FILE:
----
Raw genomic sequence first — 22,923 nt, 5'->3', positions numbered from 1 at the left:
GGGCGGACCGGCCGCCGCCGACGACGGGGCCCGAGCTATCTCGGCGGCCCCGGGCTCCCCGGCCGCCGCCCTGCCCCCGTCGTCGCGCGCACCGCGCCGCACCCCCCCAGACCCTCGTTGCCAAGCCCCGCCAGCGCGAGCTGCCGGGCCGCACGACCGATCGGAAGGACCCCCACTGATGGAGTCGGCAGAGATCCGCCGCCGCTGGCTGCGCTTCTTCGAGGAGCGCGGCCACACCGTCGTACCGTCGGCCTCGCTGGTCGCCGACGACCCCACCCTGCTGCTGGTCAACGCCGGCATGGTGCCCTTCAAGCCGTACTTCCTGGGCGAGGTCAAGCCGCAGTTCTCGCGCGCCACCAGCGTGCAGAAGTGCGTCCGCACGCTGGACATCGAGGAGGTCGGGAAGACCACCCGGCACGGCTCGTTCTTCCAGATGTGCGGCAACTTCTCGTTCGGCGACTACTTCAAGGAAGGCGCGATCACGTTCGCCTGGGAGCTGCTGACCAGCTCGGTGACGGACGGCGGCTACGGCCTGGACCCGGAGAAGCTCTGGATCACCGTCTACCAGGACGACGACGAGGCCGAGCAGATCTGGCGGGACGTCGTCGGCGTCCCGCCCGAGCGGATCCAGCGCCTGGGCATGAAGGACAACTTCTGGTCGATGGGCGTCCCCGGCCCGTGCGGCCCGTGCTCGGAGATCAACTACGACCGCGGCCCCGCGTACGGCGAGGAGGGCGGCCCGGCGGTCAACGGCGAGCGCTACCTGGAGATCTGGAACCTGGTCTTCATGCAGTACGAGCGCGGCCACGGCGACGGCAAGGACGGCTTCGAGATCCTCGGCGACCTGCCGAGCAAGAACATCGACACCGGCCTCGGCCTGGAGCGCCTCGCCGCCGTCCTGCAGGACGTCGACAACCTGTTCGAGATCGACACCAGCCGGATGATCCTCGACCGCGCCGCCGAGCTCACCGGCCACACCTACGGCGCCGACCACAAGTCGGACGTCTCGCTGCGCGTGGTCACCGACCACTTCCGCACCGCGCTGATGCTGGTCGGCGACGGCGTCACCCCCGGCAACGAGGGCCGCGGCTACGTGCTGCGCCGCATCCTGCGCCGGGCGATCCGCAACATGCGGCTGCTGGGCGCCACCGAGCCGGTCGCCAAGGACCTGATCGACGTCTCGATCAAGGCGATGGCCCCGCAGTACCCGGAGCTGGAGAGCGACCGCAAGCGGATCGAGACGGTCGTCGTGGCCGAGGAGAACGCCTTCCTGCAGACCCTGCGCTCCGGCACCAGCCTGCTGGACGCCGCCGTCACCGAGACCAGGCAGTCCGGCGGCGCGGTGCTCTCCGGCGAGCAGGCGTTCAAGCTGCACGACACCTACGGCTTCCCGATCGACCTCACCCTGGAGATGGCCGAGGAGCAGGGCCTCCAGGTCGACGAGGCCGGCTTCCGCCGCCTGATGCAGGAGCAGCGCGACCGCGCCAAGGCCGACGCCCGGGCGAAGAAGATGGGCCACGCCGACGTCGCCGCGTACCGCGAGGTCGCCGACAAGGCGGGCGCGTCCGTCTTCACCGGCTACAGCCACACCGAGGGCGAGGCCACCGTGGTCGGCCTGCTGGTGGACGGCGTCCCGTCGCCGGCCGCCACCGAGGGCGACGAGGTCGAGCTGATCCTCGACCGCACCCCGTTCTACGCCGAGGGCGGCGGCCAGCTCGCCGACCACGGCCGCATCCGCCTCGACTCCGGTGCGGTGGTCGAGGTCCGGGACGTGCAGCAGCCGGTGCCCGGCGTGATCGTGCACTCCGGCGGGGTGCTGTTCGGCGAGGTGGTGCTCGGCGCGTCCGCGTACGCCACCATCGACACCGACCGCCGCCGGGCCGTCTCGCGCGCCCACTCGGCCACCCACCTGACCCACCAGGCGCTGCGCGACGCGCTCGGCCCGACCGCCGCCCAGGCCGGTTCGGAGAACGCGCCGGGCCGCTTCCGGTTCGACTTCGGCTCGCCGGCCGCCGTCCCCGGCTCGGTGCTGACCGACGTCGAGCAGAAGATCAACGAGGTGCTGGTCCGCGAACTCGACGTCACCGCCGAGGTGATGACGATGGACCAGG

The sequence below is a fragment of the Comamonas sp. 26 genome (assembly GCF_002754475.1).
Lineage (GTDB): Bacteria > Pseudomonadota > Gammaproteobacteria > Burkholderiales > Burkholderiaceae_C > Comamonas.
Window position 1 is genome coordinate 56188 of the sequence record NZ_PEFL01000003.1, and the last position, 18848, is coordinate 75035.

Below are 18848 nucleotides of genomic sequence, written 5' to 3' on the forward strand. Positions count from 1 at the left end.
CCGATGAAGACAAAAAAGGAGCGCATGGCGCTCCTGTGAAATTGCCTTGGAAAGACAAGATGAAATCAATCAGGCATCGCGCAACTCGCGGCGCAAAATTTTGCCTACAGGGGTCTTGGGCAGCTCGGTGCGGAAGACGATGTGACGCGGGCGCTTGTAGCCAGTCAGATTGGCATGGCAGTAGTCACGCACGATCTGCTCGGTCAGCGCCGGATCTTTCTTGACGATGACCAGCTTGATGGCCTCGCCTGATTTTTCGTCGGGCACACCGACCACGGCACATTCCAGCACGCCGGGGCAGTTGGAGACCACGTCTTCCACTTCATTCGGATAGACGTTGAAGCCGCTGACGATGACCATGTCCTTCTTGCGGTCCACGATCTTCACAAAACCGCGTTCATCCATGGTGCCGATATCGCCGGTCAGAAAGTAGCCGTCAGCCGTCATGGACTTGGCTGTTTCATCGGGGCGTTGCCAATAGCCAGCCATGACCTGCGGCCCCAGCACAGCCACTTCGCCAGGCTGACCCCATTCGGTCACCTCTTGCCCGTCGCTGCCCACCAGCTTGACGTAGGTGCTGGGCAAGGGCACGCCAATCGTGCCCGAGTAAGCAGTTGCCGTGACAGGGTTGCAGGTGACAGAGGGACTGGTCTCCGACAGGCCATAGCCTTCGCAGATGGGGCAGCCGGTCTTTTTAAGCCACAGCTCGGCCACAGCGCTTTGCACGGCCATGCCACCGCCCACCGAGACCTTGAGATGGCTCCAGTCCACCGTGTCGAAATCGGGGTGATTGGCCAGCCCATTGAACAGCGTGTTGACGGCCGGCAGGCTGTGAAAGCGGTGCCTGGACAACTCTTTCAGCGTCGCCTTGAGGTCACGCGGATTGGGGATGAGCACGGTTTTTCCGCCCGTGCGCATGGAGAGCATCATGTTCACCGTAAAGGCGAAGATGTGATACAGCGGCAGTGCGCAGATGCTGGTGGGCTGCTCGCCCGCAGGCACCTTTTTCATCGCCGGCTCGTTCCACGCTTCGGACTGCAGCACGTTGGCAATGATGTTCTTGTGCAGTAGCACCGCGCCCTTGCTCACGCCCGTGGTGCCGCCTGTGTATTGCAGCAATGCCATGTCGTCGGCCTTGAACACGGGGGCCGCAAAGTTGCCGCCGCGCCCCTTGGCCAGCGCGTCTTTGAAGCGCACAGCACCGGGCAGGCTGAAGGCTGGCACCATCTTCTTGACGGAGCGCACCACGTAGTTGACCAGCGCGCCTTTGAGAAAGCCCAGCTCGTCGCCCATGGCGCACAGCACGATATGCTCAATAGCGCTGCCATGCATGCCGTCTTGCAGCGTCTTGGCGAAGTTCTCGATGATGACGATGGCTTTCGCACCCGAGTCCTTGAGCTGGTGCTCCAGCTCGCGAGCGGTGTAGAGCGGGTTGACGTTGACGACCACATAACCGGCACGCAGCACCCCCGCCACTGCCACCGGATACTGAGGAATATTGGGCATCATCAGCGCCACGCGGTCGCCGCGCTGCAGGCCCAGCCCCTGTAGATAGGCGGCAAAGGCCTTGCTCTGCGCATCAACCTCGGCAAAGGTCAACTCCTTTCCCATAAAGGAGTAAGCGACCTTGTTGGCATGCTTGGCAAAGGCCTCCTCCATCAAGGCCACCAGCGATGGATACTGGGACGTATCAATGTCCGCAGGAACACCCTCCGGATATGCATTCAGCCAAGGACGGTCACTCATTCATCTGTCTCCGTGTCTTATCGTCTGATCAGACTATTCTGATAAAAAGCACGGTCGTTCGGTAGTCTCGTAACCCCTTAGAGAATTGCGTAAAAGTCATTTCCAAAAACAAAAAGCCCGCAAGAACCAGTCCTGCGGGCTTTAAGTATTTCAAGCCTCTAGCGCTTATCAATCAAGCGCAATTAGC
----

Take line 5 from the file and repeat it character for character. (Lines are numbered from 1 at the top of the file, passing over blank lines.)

Window position 1 is genome coordinate 56188 of the sequence record NZ_PEFL01000003.1, and the last position, 18848, is coordinate 75035.